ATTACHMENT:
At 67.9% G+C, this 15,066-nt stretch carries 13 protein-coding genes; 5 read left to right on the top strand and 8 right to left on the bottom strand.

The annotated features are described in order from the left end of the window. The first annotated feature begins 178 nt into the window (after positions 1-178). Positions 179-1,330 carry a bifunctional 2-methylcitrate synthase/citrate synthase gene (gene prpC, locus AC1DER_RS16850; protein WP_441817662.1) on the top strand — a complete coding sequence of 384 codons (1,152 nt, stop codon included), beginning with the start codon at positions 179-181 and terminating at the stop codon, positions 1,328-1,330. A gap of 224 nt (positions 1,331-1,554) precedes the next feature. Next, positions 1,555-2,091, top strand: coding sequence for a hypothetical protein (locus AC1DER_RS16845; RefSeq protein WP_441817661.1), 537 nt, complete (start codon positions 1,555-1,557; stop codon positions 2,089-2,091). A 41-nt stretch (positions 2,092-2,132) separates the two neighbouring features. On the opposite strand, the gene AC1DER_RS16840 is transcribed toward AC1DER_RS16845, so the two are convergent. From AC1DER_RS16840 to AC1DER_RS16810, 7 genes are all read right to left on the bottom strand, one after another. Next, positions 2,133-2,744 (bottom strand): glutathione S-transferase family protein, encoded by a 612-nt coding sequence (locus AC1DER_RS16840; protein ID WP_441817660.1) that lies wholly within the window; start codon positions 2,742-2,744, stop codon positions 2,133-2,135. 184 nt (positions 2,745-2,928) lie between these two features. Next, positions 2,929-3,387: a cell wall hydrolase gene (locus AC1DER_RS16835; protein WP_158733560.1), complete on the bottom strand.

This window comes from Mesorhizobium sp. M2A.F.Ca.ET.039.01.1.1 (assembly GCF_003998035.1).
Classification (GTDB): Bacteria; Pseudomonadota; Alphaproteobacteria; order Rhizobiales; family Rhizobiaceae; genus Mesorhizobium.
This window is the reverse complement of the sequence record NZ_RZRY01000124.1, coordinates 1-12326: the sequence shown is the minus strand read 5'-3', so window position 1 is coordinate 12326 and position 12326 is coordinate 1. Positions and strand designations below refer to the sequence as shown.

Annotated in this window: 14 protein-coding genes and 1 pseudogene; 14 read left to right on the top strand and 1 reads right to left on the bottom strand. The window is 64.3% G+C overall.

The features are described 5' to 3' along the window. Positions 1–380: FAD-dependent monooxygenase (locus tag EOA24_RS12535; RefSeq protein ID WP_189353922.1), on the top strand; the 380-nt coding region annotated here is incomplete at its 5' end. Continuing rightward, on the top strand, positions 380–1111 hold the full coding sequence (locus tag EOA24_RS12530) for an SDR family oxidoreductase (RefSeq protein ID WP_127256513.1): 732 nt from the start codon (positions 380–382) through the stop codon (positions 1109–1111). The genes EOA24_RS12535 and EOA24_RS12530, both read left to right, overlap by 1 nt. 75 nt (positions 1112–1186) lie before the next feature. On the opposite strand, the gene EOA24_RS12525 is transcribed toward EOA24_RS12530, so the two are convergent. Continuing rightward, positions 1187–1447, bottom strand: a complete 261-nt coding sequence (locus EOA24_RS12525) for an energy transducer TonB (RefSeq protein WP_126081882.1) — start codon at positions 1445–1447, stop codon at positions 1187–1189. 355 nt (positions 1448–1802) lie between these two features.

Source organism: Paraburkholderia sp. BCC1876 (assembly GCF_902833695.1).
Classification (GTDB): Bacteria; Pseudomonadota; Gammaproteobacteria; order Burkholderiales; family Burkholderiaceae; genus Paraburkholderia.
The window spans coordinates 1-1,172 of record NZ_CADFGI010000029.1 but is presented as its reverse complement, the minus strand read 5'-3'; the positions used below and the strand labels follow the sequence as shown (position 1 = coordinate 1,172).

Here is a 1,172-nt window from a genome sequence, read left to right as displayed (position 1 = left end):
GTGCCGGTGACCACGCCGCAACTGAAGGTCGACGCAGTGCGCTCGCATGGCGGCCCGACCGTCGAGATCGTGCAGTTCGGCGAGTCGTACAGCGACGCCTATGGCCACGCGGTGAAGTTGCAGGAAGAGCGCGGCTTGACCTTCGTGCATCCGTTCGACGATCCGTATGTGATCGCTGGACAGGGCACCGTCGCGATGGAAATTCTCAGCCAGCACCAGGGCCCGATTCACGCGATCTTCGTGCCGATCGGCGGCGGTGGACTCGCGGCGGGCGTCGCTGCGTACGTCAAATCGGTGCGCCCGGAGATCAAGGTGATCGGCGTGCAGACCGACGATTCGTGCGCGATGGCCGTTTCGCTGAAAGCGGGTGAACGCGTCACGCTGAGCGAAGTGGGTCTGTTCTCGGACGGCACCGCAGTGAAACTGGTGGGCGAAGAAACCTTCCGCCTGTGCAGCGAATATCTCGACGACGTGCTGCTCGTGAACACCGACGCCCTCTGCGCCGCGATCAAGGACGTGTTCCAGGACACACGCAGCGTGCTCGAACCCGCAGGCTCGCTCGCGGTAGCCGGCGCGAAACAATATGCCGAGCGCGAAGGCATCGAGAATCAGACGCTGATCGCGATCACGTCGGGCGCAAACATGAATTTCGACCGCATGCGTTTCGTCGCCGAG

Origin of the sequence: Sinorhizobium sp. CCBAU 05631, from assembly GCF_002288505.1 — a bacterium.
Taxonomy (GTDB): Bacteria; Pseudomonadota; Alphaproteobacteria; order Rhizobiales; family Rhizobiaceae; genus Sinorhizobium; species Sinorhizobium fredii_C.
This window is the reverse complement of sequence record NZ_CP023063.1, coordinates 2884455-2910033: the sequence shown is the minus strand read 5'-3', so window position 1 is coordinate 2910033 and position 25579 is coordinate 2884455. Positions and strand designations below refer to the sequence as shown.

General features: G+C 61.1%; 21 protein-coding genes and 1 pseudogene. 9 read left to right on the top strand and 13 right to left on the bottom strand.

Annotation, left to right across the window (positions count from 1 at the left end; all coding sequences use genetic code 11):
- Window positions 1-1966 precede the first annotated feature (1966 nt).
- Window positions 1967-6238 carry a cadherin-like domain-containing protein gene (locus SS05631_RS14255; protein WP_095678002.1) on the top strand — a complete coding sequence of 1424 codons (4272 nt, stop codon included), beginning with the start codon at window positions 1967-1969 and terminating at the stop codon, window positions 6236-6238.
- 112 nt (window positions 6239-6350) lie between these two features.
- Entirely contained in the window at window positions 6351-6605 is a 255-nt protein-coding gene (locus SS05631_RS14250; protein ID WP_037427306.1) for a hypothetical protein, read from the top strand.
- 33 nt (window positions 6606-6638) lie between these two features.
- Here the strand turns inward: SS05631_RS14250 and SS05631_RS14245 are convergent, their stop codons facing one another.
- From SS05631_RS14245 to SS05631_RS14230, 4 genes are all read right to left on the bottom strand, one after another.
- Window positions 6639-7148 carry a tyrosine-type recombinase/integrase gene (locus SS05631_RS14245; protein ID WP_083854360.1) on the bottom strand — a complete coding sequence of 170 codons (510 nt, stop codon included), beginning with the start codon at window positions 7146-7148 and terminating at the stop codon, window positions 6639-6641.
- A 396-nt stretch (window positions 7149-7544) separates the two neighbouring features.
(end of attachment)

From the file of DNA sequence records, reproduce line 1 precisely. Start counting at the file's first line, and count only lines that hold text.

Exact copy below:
At 67.9% G+C, this 15,066-nt stretch carries 13 protein-coding genes; 5 read left to right on the top strand and 8 right to left on the bottom strand.